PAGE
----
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Name Textile, wool

Associated Records

Image of 2005.1.1 - Unknown

2005.1.1 - Unknown

Hand-woven camel saddle-bag, flat weave geometric pattern on front with long tassels along bottom edge.

Image of 2010.6.22 -

2010.6.22 -

Kungrat embroidered wall decoration Ilgich, small square and shield-shaped decorative embroideries, are used as part of a dowery and to decorate a home. This ilgich has a central spiral-edged medallion surrounded by four saw tooth-edged horn figures with an outer band of simpler shapes. It is unlined with raw edges.

Image of 98.4.10 -

98.4.10 -

Two tent band fragments from Qataghan Uzbek tribe in Northeastern Afghanistan from the late 19th century. The bands are wool flat weave in red, black, brown, and white with decoration that depicts jewelry designs. “The begs, or nobility, of the Qataghan Uzbek were the de facto rulers of large tracts of present-day Afghanistan, dominating settled Turk and Tajik peoples through a loose system of chiefdoms under the beg of Kunduz” Kate Fitz Gibon and Andrew Hale, "Uzbek Embroidery in the Nomadic Tradition," 2007.

Image of 98.4.11 -

98.4.11 -

Wool pile weave Yomut tent bag with guls in dark and light blue. Small designs at lower center; running dog and bull horns.

Image of 98.4.16 -

98.4.16 -

Nigde, Turkmen kilim from 18th-19th century, decorated with elibelinde motifs, stars, and crescents. A kilim is a flat-woven covering, hanging, or rug produced in the Islamic lands of western Central Asia, the Middle East, the Balkans and North Africa. This kilim features several motifs well known in Anatolian weaving. The large, central medallions are variations of the koçboynuzu, or ram’s horn, design, which is thought to represent masculinity, male fertility, and strength. In contrast, the border is dominated by the elibelinde motif, which is an anthropomorphic goddess figure (literally meaning “hands on hips”) symbolizing female fertility. The variations of elibelinde, appearing in rows a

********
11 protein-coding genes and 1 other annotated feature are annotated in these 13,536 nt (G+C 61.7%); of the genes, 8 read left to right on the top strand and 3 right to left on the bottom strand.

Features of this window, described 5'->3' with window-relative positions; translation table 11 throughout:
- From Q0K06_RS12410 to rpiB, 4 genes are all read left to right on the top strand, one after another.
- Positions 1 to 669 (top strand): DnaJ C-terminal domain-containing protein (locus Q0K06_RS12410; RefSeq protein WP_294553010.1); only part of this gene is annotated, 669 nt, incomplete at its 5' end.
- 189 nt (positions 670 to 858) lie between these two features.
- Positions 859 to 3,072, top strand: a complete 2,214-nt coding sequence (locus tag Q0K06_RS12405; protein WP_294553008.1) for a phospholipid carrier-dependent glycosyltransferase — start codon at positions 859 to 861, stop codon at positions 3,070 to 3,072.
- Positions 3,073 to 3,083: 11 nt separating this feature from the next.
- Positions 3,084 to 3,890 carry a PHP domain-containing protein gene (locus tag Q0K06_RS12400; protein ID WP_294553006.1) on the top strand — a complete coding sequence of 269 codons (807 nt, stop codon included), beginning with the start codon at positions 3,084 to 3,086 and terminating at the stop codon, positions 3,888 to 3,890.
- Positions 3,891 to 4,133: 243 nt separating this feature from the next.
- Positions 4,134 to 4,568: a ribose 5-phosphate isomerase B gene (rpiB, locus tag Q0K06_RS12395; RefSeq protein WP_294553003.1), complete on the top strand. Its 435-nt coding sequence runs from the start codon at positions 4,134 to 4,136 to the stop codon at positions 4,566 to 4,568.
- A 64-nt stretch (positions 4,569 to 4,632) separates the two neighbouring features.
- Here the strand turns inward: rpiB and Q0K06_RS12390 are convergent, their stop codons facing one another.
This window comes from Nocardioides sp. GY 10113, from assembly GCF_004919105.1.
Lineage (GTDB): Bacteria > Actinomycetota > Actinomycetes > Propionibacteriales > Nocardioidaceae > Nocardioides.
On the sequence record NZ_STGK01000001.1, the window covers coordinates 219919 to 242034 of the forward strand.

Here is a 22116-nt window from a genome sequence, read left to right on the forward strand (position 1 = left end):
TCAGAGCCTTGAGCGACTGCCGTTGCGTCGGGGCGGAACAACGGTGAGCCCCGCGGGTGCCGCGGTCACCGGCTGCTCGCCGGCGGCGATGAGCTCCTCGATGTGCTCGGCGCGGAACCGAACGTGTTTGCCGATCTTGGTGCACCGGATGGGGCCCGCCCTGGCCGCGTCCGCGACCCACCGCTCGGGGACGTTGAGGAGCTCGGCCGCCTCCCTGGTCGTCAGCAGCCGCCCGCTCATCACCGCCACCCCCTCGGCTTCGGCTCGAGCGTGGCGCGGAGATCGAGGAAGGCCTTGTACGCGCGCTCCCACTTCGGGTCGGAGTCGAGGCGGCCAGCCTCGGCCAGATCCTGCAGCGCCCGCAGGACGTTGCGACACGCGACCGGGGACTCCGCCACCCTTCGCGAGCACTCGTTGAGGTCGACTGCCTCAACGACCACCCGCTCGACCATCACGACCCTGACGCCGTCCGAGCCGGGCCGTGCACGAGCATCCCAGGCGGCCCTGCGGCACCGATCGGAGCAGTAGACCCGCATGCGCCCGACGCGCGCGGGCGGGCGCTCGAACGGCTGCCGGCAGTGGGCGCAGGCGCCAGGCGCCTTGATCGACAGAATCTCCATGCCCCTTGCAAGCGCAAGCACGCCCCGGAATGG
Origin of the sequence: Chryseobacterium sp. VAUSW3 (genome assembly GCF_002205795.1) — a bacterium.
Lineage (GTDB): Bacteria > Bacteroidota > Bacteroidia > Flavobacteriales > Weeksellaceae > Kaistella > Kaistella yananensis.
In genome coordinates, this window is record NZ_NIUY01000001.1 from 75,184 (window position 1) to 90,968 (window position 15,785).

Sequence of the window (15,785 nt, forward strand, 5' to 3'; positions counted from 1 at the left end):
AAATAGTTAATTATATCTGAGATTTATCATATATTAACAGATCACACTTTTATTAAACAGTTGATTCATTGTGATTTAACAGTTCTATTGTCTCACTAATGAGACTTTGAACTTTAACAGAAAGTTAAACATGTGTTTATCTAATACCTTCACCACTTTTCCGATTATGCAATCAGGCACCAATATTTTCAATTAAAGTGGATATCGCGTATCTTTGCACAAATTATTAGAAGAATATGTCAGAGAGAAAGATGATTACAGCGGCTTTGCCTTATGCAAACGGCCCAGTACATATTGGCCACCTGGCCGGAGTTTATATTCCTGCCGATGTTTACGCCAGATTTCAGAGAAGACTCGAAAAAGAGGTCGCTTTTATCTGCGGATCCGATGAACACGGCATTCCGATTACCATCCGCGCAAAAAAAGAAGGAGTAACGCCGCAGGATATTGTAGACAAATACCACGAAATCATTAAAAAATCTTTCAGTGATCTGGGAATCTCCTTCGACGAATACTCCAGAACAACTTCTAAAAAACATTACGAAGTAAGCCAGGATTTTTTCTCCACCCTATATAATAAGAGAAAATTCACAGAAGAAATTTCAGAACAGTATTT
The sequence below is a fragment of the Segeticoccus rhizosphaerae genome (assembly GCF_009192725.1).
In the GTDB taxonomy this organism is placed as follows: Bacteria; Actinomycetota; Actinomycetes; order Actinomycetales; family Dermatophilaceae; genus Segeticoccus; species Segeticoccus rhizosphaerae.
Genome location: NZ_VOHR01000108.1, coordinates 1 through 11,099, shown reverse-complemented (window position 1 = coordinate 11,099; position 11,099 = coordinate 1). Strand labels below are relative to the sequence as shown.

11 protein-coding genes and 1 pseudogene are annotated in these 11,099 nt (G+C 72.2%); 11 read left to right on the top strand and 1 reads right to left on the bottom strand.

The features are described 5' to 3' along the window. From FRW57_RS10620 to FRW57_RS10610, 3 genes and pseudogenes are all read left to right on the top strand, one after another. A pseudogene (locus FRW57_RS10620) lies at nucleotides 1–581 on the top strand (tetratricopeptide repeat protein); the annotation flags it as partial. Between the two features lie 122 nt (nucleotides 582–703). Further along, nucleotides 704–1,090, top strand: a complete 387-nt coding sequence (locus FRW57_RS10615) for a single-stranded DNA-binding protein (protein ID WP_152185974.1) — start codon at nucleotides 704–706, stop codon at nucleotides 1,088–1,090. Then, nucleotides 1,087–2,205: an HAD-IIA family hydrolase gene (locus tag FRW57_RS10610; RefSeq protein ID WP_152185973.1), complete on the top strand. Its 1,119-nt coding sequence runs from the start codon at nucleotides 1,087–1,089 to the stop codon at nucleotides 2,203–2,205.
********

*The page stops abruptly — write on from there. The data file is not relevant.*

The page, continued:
Image of 98.4.17 -

98.4.17 -

Kilim from Shirvan, Azerbaijan, possibly Lesghi, tapestry-woven with a banded design and diamond and dash patterns. Kilim weaves produce no pile and have a characteristic geometric pattern. Kilims produced in the villages of western Anatolia feature strong, colors, stepped lines, and various zoomorphic motifs drawn largely from traditional symbols of nomadic and steppe art. Kilims are produced in the Islamic lands of western Central Asia, the Middle East, the Balkans and North Africa.

Image of 98.4.19 -

98.4.19 -

Wool pile carpet from Eastern Anatolia, Yuruk people, c. 1870, decorated with three central medallions and triangles along the sides.

Image of 98.4.20 -

98.4.20 -

Carpet decorated with guls, triangles, and latch hooks from Central Anatolia, possibly Yuruk. This carpet of sheep or goat's wool and natural dyes, shows the gul (tribal emblem), triangle and latch hook motifs typical of the nomadic "Yuruk" as well as Kurdish weavers of the Balkans, Anatolia and other Central Asian territories.

Image of 98.4.5 -

98.4.5 -

Bag panel or fragment decorated with rows of deer. The well-known monumental desert petroglyphs, the Nasca lines often represent animals in large and abstracted forms, with little curvilinearity or naturalness of structure. This may be a result of technical determinism, that is, the limitations of creating large artworks from stones and sand. But textiles such as the bag panel indicate this was an aesthetic preference. While earlier Nasca textiles were painted in bright colors and curvilinear designs, this later-period textile fragment introduces iconography and design that can be compared to the large earthworks and to early textiles from the region as well as Paracas textiles. Renee McG